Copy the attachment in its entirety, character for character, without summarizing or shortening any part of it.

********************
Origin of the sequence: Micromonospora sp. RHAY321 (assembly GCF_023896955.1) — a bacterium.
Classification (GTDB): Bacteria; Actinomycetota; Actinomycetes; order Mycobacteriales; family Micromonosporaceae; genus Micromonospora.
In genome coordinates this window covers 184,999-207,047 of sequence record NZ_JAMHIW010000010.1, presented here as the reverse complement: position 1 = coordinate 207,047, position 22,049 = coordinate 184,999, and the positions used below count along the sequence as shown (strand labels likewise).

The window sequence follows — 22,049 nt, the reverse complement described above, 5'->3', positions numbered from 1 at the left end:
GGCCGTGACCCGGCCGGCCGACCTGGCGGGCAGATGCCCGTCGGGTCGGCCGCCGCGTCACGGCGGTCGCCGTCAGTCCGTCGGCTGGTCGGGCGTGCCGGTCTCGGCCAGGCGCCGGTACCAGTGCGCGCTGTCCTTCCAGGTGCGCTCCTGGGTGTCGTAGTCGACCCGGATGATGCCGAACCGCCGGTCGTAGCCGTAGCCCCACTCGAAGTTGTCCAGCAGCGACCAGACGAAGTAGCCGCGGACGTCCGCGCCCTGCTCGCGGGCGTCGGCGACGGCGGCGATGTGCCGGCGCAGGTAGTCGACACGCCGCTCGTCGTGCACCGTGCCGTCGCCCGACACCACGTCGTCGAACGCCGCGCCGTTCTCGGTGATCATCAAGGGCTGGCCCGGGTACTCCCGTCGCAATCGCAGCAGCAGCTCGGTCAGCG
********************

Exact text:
Origin of the sequence: Micromonospora sp. RHAY321 (assembly GCF_023896955.1) — a bacterium.
Classification (GTDB): Bacteria; Actinomycetota; Actinomycetes; order Mycobacteriales; family Micromonosporaceae; genus Micromonospora.
In genome coordinates this window covers 184,999-207,047 of sequence record NZ_JAMHIW010000010.1, presented here as the reverse complement: position 1 = coordinate 207,047, position 22,049 = coordinate 184,999, and the positions used below count along the sequence as shown (strand labels likewise).

The window sequence follows — 22,049 nt, the reverse complement described above, 5'->3', positions numbered from 1 at the left end:
GGCCGTGACCCGGCCGGCCGACCTGGCGGGCAGATGCCCGTCGGGTCGGCCGCCGCGTCACGGCGGTCGCCGTCAGTCCGTCGGCTGGTCGGGCGTGCCGGTCTCGGCCAGGCGCCGGTACCAGTGCGCGCTGTCCTTCCAGGTGCGCTCCTGGGTGTCGTAGTCGACCCGGATGATGCCGAACCGCCGGTCGTAGCCGTAGCCCCACTCGAAGTTGTCCAGCAGCGACCAGACGAAGTAGCCGCGGACGTCCGCGCCCTGCTCGCGGGCGTCGGCGACGGCGGCGATGTGCCGGCGCAGGTAGTCGACACGCCGCTCGTCGTGCACCGTGCCGTCGCCCGACACCACGTCGTCGAACGCCGCGCCGTTCTCGGTGATCATCAAGGGCTGGCCCGGGTACTCCCGTCGCAATCGCAGCAGCAGCTCGGTCAGCG